Friday, October 7, 2016

Is It Time to Say Kaddish for "Tikkun Olam"?

A good argument can be made that "tikkun olam" is doing Judaism and American Jewry more harm than good, and this chap is making it:
...during the post-1960s era in which we American Jews experienced much less anti-Semitism and in which we find ourselves quite welcomed and successful on so many levels, Tikkun Olam sought intentionally to downplay both Jewish ritual practice and Jewish particularism in order to affect more global change.
As such, tikkun olam has devolved today to mean anything that fits into the categories of community service or helping the underdog. The focus on universalism has led to stripping the word “mitzvah” of any sense of divine obligation, and instead understands “mitzvot” to mean, simply, “good deeds.” And, to me, most problematic of all, the teaching of tikkun olam as it has evolved over the last several decades places greater emphasis on valuing the global human community over caring for our fellow Jews and for the continuity of Judaism.
On one hand, those who embrace tikkun olam as Judaism’s central teaching are absolutely right. Please hear me say this: We must do more to build bridges with other faith communities. We must assist the poor of the entire world; we must respond to the evil that is racism; and we ought to be concerned with the plight of all those who suffer in the world, including — as some of our Jewish friends remind us — the plight of the Palestinians. Please hear me clearly: repairing the world is an essential part of Judaism. Nevertheless, my fear, and history is coming to agree with me, that by dismissing the power of Jewish ritual observance and by undermining Jewish particularism, the universalistic commitment to tikkun olam by many Jews today could be, I believe, the downfall of American Jewry.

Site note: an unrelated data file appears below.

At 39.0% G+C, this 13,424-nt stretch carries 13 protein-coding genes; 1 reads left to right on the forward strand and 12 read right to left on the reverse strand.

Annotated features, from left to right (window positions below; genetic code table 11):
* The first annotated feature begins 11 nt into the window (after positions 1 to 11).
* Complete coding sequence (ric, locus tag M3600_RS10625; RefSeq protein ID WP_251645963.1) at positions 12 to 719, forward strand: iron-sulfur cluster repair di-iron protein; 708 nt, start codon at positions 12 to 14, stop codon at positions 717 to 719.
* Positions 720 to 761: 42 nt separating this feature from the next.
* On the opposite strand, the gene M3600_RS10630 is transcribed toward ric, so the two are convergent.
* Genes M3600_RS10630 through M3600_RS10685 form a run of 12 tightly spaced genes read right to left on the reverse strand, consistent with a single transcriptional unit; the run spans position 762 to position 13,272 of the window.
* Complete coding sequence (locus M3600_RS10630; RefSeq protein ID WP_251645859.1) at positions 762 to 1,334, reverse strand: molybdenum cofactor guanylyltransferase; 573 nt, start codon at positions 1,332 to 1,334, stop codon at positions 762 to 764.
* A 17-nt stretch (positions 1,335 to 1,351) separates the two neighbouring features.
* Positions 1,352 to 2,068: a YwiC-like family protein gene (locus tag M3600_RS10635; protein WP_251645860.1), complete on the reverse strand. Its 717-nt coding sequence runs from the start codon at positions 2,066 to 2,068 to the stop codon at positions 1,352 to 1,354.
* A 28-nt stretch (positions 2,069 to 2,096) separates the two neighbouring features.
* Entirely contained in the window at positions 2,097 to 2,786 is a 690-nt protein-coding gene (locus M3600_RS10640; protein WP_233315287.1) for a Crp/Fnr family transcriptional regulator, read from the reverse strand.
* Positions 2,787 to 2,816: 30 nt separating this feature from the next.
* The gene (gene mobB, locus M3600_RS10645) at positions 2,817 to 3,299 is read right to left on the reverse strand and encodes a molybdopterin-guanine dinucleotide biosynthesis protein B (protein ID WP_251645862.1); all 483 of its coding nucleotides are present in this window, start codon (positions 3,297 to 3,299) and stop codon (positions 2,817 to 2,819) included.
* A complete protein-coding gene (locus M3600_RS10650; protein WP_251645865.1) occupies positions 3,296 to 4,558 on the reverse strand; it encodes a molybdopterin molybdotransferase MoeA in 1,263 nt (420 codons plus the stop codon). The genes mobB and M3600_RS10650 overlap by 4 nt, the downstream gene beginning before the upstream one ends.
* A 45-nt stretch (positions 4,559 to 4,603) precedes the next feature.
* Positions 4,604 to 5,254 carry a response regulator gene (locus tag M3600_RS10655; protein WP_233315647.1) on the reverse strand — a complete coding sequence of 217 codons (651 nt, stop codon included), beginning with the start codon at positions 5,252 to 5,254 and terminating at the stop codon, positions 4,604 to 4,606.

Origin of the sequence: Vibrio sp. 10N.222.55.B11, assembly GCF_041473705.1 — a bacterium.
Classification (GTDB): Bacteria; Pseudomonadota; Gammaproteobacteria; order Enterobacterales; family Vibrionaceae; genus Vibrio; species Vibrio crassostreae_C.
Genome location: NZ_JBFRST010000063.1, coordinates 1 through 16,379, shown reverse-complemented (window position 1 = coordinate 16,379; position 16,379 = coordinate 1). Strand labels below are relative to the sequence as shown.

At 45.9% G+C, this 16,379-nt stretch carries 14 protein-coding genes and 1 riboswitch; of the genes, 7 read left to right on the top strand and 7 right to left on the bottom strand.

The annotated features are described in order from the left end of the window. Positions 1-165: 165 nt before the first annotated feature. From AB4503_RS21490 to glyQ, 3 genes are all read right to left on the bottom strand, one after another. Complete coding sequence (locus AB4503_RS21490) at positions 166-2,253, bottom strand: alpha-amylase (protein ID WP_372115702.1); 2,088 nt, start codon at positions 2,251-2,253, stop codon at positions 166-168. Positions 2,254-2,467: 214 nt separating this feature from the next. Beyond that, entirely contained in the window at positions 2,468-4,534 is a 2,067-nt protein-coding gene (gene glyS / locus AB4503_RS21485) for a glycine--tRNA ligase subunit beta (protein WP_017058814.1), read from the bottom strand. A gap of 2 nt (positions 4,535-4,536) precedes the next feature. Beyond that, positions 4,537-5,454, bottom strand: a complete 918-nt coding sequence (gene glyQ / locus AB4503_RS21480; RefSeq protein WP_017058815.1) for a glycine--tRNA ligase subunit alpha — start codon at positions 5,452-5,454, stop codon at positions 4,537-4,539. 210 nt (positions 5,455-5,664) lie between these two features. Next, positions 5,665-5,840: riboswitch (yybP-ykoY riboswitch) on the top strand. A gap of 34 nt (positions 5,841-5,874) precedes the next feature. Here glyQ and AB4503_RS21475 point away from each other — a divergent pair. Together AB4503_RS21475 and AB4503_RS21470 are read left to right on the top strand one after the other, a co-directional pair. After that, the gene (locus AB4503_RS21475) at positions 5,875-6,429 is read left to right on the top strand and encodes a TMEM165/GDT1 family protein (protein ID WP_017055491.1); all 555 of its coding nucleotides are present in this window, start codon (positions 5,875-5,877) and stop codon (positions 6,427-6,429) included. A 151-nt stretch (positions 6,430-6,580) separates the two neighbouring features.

In fact, it is not incumbent on the Jews to "repair the world": that is not what "tikkun olam" is supposed to mean. As for "the plight of the Palestinians"--that's almost entirely of their own, and their Muslim brethren's, making. But, yes, in the sense that "tikkun olam" has become a substitute for Jewish ritual and practice and boils down to little more than empty leftist feel-goodism, it could very well be final nail in American Jewry's coffin.

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